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Prioritize PDA features: separate "neat" from "needed.".

THE PURPOSE OF a personal digital assistant (PDA), on the most basic level, is to provide the information and services a personal assistant might: Tracking contacts and phone numbers, taking quick notes, and minding your schedule and to-do list should suffice. But, we've come to expect so much more. Today's instant-on, impact-resistant, pocket sized PDAs have come a long way; but, we still want more features, in a smaller device, and at a lower cost.

Determining size is easy: It seems a device the size of a shirt pocket is as large as we're willing to carry, and as small as we're willing to accept. Determining the right PDA feature set is more complicated. Device manufacturers are cramming as many features as possible into these devices--some of them are useful, others are just gimmicks. In this article, I hope to help you figure out what you really need in a PDA.

Calculator: At a minimum, a calculator should offer the basic functions to balance a checkbook. Financial, scientific, and units/conversion functions can also come in handy, depending on the work you do. (Just my opinion, but Microsoft's Pocket PC calculator is simply inadequate.)

Voice recorder: Nothing beats a press-to-talk voice recorder for recording quick notes, part numbers, addresses, or to-do items. This is a great feature when you don't have the time (or free hands/eyes) to write or type. Better than a tape recorder, messages are random-access and you can rename and categorize them. Another bonus: There are no belts or idler wheels to fail or replace.

Video or MP3 viewer: Today's RAM and COderDECoders (CODECs) are a long way from letting you watch Frodo Baggins journey through Middle-Earth. However, add-on memory modules can provide hours of MP3 music or instruction, and save you the expense of (and need to carry) a separate MP3 player.

Digital camera: This feature is useful for insurance appraisers, realtors, and anyone who'd find it useful to take photographs and either store or e-mail them without fuss. Photos can take up a lot of space on PDAs, where storage is usually at a minimum. You'll want to either beef up storage or make sure the camera offers some mechanism for slimming down graphics files (either compression, or

Cell phone/PDA combo: We all want the smallest, lightest cell phone we can get. Add a keyboard and even a slightly larger screen, and you're carrying a brick. Worse, if you've ever watched someone trying to talk/listen while trying to read/write on the same device, you'll see how entertaining this "telephone/tablet tango" becomes. I've watched techie-troopers with headsets, but even they concede it simply isn't worth the setup time and fuss to make calls while referencing contact lists or taking notes, I haven't had a chance to use the Nokia 9290 (evaluated in this issue on page 20), but I'm skeptical that even a first-class speakerphone feature is the answer. To each his own, but that device is just too big.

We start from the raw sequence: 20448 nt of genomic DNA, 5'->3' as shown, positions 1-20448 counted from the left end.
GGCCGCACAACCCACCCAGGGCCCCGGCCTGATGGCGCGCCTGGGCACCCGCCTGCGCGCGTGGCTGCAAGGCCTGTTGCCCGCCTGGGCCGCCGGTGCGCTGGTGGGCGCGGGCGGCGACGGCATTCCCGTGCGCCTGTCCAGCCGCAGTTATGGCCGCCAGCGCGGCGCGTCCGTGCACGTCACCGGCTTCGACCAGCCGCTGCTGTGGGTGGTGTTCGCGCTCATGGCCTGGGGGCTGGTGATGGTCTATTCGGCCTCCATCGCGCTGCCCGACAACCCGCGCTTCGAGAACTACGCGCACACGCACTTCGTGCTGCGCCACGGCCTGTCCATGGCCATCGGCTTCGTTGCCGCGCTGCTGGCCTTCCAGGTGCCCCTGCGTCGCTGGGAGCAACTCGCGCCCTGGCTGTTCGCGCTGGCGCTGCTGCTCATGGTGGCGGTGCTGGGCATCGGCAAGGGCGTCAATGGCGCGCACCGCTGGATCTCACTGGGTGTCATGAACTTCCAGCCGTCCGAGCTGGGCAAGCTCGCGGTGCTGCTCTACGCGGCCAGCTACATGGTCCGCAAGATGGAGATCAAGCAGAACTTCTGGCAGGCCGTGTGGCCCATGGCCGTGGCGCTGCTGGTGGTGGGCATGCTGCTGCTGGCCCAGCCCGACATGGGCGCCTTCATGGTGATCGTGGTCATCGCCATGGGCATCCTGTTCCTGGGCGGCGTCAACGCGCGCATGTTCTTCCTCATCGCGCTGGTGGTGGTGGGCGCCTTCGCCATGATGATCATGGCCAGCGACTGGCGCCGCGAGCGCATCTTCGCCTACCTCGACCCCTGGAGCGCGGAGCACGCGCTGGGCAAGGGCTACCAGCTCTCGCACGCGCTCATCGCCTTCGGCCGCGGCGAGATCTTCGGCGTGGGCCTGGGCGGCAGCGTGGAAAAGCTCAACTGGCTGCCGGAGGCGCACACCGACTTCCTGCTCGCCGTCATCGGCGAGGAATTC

GPS: How often do you need this? Enough to carry the extra bulk and pay the extra cost? If you want to go hiking, get a GPS that you can drop, get wet, or even lose without tears. For your SUV, dash-mount devices have bigger screens and better-tailored features, and aren't likely to cause an accident by flying off the dash.

Business software: While some PDA users denounce the need for Word and Excel, I regularly create and reference spreadsheets and documents on my PDA. I've started countless articles (including this one) on PDAs because they're portable enough to be with me when an idea strikes, and power up with the touch of a button.


A close assessment of the features PDAs offer, and a clear understanding of how you will realistically use a PDA will help you separate "neat" from "needed." This can save you from having to purchase three or four devices before hitting the right combination of features.

They Should Call Them "Pocket" Digital Assistants Q Pop quiz: What's the best PDA out there?

A Easy--one that's so compact and lightweight it stays in your pocket, not in a drawer.

#1 If the device isn't small and light enough to comfortably carry every day, it will eventually take up permanent residence with all my past PDAs: at home, in my dresser drawer.

#2 The device must be more than a day planner, phone book, and source of entertainment (games) on long flights. I regularly take notes, create ad hoc spreadsheets, review reference does, write articles, and record voice messages when writing them isn't practical.

#3 Synchronizing and backing up data to a laptop or desktop computer must be easy. I'm not willing to do double entry--and, there's no way I'm going to re-enter all that data every time the battery dies.

#4 The device must run for several days of fairly heavy use without charging or battery replacement. It must also offer quick backup to a memory device in case I don't make it to a charger in time.

There are all kinds of cool, useful, all-in-one PDAs out there. But, bottom line, if it doesn't meet these four criteria, I'll stop carrying it. Whether 1 leave it in a briefcase, my car, or my dresser drawer, it won't be with me when I need it.
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Title Annotation:Personal Digital Assistants
Author:O'Harra, Steven
Publication:Mobile Business Advisor
Date:Nov 1, 2002
Previous Article:Which comes first--the plan, or the phone?
Next Article:Nokia 9290 communicator: this all-in-one device promises to provide all your mobile communication needs.

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